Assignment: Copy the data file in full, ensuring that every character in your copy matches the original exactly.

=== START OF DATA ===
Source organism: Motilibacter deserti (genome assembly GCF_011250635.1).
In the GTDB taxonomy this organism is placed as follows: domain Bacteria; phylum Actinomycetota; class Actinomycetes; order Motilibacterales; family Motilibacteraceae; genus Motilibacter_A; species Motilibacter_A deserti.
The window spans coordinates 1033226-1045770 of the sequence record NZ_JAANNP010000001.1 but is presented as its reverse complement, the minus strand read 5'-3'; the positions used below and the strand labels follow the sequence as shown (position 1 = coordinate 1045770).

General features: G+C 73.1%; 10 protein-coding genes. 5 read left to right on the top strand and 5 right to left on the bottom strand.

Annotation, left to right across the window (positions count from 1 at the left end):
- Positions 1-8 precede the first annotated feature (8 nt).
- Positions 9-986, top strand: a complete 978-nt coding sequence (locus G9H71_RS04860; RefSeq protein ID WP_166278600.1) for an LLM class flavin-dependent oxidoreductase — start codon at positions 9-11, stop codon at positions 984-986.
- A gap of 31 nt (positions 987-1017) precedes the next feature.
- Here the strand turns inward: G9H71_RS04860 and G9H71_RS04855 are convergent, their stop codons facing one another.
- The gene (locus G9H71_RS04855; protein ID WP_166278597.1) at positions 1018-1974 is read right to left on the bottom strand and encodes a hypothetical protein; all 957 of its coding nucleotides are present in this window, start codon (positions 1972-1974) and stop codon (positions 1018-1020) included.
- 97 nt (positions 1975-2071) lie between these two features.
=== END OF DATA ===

Source organism: Motilibacter deserti (genome assembly GCF_011250635.1).
In the GTDB taxonomy this organism is placed as follows: domain Bacteria; phylum Actinomycetota; class Actinomycetes; order Motilibacterales; family Motilibacteraceae; genus Motilibacter_A; species Motilibacter_A deserti.
The window spans coordinates 1033226-1045770 of the sequence record NZ_JAANNP010000001.1 but is presented as its reverse complement, the minus strand read 5'-3'; the positions used below and the strand labels follow the sequence as shown (position 1 = coordinate 1045770).

General features: G+C 73.1%; 10 protein-coding genes. 5 read left to right on the top strand and 5 right to left on the bottom strand.

Annotation, left to right across the window (positions count from 1 at the left end):
- Positions 1-8 precede the first annotated feature (8 nt).
- Positions 9-986, top strand: a complete 978-nt coding sequence (locus G9H71_RS04860; RefSeq protein ID WP_166278600.1) for an LLM class flavin-dependent oxidoreductase — start codon at positions 9-11, stop codon at positions 984-986.
- A gap of 31 nt (positions 987-1017) precedes the next feature.
- Here the strand turns inward: G9H71_RS04860 and G9H71_RS04855 are convergent, their stop codons facing one another.
- The gene (locus G9H71_RS04855; protein ID WP_166278597.1) at positions 1018-1974 is read right to left on the bottom strand and encodes a hypothetical protein; all 957 of its coding nucleotides are present in this window, start codon (positions 1972-1974) and stop codon (positions 1018-1020) included.
- 97 nt (positions 1975-2071) lie between these two features.